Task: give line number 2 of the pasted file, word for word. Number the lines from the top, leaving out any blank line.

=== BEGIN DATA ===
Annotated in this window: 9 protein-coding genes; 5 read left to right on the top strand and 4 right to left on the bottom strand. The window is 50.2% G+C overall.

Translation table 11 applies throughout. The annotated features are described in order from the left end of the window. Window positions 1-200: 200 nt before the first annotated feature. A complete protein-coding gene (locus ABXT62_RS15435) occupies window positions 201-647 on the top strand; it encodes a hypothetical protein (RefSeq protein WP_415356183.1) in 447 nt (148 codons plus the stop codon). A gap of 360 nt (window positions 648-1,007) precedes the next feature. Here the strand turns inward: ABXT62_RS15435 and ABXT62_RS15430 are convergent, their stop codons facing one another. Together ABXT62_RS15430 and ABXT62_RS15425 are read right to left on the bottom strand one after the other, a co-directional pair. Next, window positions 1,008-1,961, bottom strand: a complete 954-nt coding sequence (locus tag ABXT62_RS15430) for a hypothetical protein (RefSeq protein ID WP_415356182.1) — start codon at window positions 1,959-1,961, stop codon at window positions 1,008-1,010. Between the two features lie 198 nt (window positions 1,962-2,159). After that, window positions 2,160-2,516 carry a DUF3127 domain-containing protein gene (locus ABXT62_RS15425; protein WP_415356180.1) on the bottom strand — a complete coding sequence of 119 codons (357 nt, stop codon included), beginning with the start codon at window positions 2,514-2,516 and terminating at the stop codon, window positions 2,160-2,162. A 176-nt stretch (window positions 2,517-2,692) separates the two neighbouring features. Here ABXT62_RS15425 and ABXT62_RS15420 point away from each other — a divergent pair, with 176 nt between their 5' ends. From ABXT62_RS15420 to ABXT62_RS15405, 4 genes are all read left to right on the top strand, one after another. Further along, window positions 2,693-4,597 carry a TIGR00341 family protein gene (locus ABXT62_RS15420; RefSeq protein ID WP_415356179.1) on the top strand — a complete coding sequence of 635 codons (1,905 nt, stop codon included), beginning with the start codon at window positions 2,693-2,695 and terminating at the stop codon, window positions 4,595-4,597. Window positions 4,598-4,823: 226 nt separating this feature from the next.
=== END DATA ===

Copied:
Translation table 11 applies throughout. The annotated features are described in order from the left end of the window. Window positions 1-200: 200 nt before the first annotated feature. A complete protein-coding gene (locus ABXT62_RS15435) occupies window positions 201-647 on the top strand; it encodes a hypothetical protein (RefSeq protein WP_415356183.1) in 447 nt (148 codons plus the stop codon). A gap of 360 nt (window positions 648-1,007) precedes the next feature. Here the strand turns inward: ABXT62_RS15435 and ABXT62_RS15430 are convergent, their stop codons facing one another. Together ABXT62_RS15430 and ABXT62_RS15425 are read right to left on the bottom strand one after the other, a co-directional pair. Next, window positions 1,008-1,961, bottom strand: a complete 954-nt coding sequence (locus tag ABXT62_RS15430) for a hypothetical protein (RefSeq protein ID WP_415356182.1) — start codon at window positions 1,959-1,961, stop codon at window positions 1,008-1,010. Between the two features lie 198 nt (window positions 1,962-2,159). After that, window positions 2,160-2,516 carry a DUF3127 domain-containing protein gene (locus ABXT62_RS15425; protein WP_415356180.1) on the bottom strand — a complete coding sequence of 119 codons (357 nt, stop codon included), beginning with the start codon at window positions 2,514-2,516 and terminating at the stop codon, window positions 2,160-2,162. A 176-nt stretch (window positions 2,517-2,692) separates the two neighbouring features. Here ABXT62_RS15425 and ABXT62_RS15420 point away from each other — a divergent pair, with 176 nt between their 5' ends. From ABXT62_RS15420 to ABXT62_RS15405, 4 genes are all read left to right on the top strand, one after another. Further along, window positions 2,693-4,597 carry a TIGR00341 family protein gene (locus ABXT62_RS15420; RefSeq protein ID WP_415356179.1) on the top strand — a complete coding sequence of 635 codons (1,905 nt, stop codon included), beginning with the start codon at window positions 2,693-2,695 and terminating at the stop codon, window positions 4,595-4,597. Window positions 4,598-4,823: 226 nt separating this feature from the next.